Law360 (July 8, 2020, 9:54 PM EDT) — A former executive at Instagram personality Dan Bilzerian’s cannabis brand Ignite says he was fired last month because he tried to call attention to a proposal to misclassify a government Paycheck Protection Program loan as income, among other alleged financial misdeeds at the company.
Curtis Heffernan also said in a whistleblower complaint filed Tuesday in Los Angeles state court that he refused to rubber-stamp Ignite International Ltd.’s funding of personal expenses for Bilzerian, including yacht rentals, trips to London and improvements to his house.
“He traveled the world with a harem of models that would make Hugh Hefner jealous, expecting that the company would cover it all,” Tamara Freeze, an attorney for Heffernan, said in a statement Tuesday.
Heffernan, a former executive vice president, claimed that company principals suggested a number of tactics for hiding Ignite’s cash-flow problems, including overstating the company’s revenue by reporting its PPP loan as “miscellaneous income.”
Ignite received between $1 million and $2 million this year through the Small Business Administration‘s Paycheck Protection Program, according to data released Monday by the U.S. Department of the Treasury. The program is designed to help businesses impacted by the COVID-19 pandemic pay their employees.
Freeze told Law360 that she could not confirm whether the company actually pursued the idea of misreporting the income after the idea was suggested.
Heffernan’s complaint also alleges that he had been pressured to appease the company’s auditors by approving more than $350,000 in total expenditures on Bilzerian’s home, including a $75,000 paintball field, a $40,000 rock climbing wall, a $45,000 game room and a $15,000 pingpong table.
When the subject of the extensive costs maintaining Bilzerian’s house came up during a June 6 budget call, the social media star allegedly justified the expenses by saying, “I’m going to be doing some summer pool parties and will utilize the house,” according to the complaint.
Ignite positions itself as a leader in creative marketing for the cannabis industry, placing Bilzerian’s reach on Instagram, where he has over 30 million followers, at the center of its strategy. Blizerian “disrupts the market by illuminating the real faces and culture of the cannabis industry,” the company’s website says
Among the allegations in Heffernan’s complaint is that the company spent $26,000 to juice Bilzerian’s social media influence.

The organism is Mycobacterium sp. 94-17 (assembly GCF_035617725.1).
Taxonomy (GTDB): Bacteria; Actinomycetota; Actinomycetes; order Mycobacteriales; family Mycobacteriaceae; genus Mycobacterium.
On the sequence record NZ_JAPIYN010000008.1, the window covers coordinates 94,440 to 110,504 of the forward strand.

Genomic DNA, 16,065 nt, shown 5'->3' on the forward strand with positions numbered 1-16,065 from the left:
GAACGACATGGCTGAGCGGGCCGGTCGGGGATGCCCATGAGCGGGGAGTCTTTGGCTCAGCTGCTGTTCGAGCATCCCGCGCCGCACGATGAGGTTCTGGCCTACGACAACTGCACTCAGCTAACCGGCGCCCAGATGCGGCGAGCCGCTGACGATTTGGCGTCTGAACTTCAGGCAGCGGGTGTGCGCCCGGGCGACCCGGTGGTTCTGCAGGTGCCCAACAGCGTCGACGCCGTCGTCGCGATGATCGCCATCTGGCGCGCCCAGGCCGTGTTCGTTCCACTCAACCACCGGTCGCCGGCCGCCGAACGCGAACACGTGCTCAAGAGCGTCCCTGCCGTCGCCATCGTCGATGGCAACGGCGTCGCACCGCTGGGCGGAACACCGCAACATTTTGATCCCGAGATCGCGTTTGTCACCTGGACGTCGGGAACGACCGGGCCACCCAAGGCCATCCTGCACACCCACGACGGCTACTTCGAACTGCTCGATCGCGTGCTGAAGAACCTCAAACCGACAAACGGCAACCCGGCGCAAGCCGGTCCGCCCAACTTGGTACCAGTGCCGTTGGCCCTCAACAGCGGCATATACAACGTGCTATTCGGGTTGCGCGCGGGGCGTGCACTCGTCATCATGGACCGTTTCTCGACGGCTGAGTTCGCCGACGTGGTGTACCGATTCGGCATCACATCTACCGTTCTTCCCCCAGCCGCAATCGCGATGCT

In total, the company’s auditors raised concerns about over $800,000 in questionable expenses, writing in a draft report released in June that there were a “lack of internal controls and documented standard operating procedures around the review and approval of expenses,” according to the complaint.
Given that the company had reported losses of $69 million in 2019, Heffernan said he “was extremely uncomfortable by the largely excessive and inappropriate ‘business’ expenses,” the complaint said.
When he expressed reservations about approving them, Bilzerian accused him of “taking drugs” and “acting strange,” according to the complaint, and he was fired on June 8.
Heffernan originally joined Ignite as a senior vice president of sales in March 2019 and was promoted to executive vice president, with the title of acting president, reporting directly to Bilzerian in November, according to the complaint.
He alleges whistleblower retaliation, defamation and wrongful termination, and is seeking unspecified damages, costs, fees and other relief.
Ignite was also hit with a a proposed Telephone Consumer Protection Act class action last month, a type of suit that has become a familiar headache for the cannabis industry. The suit, filed in Nevada federal court, alleges that Ignite sent a customer an unsolicited text message.
Linda Menzel, Ignite’s general counsel, did not immediately respond to a request for comment Wednesday.
Heffernan is represented by Tamara S. Freeze and Shirin Forootan of Workplace Justice Advocates PLC and Preston Lim of Lim Law Group PC.
Counsel information for Bilzerian and Ignite was not immediately available Wednesday.
The case is Curtis Heffernan v. Ignite International Ltd., et al., case number 20STCV25549, in Superior Court for the State of California, County of Los Angeles.
Published: July 08, 2020
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